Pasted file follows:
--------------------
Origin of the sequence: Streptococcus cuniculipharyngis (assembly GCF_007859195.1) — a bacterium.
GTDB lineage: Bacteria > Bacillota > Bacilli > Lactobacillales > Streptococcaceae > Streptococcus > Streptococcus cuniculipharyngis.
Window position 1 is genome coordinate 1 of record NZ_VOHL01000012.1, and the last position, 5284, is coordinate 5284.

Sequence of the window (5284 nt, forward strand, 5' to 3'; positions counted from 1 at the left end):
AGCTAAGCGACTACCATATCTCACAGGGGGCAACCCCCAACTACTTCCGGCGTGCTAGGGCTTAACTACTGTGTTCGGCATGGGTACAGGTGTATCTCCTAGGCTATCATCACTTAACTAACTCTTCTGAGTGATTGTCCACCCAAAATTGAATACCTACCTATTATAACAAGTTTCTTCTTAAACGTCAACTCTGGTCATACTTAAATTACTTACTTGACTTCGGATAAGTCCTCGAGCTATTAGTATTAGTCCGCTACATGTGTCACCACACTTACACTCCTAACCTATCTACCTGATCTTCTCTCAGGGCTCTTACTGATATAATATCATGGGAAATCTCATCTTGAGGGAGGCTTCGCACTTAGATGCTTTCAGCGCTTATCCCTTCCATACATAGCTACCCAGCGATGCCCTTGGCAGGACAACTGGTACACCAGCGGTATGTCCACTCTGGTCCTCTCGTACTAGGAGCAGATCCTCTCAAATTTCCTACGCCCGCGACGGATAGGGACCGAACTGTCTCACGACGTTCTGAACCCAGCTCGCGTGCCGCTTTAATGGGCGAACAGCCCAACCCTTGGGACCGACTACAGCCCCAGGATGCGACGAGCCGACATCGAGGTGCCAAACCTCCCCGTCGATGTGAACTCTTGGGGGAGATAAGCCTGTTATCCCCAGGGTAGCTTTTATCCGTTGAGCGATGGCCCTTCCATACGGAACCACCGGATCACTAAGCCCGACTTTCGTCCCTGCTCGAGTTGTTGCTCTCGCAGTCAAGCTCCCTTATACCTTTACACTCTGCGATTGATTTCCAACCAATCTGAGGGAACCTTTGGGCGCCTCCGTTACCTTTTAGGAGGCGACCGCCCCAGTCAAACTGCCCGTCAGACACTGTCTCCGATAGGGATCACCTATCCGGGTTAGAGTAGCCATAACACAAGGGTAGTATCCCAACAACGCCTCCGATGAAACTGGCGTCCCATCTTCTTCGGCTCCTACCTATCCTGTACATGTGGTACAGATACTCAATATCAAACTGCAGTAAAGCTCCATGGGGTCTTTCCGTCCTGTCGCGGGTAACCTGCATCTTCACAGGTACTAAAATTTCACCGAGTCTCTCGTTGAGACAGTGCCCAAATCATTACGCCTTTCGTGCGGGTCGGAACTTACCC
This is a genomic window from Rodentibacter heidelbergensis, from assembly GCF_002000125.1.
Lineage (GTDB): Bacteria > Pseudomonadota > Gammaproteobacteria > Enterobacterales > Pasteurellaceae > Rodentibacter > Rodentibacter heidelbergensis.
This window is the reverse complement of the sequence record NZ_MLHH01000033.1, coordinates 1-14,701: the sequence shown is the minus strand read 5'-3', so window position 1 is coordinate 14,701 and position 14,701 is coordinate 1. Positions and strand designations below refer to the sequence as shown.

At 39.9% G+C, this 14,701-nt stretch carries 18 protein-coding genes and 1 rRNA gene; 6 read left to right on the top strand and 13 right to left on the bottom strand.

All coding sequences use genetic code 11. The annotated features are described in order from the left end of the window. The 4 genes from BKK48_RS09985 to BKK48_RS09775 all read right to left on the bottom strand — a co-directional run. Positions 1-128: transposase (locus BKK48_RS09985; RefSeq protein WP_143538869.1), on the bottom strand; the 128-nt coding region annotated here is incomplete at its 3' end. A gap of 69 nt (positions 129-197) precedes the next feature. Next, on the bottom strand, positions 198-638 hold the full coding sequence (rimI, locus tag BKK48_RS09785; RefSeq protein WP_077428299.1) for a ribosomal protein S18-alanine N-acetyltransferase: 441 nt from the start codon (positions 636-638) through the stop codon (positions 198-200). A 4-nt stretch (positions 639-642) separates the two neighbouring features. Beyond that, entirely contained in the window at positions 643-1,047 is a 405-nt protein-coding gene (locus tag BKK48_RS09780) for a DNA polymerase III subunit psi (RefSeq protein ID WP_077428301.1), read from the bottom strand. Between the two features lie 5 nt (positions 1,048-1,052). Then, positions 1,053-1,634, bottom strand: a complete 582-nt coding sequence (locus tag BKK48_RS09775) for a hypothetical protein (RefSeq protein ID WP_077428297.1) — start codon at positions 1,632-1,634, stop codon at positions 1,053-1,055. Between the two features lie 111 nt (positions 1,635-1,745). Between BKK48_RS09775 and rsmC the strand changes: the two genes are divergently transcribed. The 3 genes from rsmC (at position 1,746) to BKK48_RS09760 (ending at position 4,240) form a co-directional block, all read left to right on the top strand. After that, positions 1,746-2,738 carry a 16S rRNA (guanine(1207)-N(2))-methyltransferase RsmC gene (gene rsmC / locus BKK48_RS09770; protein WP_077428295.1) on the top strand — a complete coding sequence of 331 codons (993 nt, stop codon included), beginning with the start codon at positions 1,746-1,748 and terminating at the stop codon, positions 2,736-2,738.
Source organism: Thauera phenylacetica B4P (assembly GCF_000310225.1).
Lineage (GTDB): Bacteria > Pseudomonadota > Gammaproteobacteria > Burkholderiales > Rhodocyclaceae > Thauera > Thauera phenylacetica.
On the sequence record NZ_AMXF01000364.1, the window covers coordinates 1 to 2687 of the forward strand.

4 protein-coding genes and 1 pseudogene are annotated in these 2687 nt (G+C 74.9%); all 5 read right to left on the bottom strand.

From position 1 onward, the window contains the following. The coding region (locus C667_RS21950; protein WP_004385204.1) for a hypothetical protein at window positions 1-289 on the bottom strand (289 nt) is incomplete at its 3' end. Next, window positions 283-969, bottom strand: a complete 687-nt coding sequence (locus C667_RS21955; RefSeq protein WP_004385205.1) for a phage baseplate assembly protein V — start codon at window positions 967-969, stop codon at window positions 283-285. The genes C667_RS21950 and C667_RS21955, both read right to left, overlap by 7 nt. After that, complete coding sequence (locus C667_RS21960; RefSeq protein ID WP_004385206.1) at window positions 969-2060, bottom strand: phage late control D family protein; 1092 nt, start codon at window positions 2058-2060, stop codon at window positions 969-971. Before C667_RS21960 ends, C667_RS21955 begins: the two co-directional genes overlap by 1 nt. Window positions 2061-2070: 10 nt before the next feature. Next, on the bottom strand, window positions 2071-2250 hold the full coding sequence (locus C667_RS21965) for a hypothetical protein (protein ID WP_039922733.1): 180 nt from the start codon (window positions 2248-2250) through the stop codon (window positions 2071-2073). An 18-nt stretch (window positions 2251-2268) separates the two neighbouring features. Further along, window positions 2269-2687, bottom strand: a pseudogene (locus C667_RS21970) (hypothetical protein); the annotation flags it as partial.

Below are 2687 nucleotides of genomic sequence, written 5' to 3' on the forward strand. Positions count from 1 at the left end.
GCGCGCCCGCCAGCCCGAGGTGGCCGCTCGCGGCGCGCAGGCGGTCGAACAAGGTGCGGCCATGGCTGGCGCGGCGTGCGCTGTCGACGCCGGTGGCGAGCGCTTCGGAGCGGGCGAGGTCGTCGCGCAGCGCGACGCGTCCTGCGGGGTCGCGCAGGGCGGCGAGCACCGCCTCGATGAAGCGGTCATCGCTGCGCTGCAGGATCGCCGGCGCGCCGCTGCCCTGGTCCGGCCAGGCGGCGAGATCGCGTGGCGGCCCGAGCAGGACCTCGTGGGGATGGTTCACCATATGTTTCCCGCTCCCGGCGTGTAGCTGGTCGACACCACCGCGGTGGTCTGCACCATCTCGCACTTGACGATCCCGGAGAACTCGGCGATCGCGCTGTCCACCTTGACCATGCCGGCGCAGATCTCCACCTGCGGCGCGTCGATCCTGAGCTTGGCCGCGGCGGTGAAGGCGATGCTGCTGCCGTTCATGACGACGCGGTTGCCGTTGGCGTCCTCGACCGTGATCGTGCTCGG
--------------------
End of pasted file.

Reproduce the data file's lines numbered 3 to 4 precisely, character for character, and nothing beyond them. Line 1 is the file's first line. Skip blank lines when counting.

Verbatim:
Window position 1 is genome coordinate 1 of record NZ_VOHL01000012.1, and the last position, 5284, is coordinate 5284.

Sequence of the window (5284 nt, forward strand, 5' to 3'; positions counted from 1 at the left end):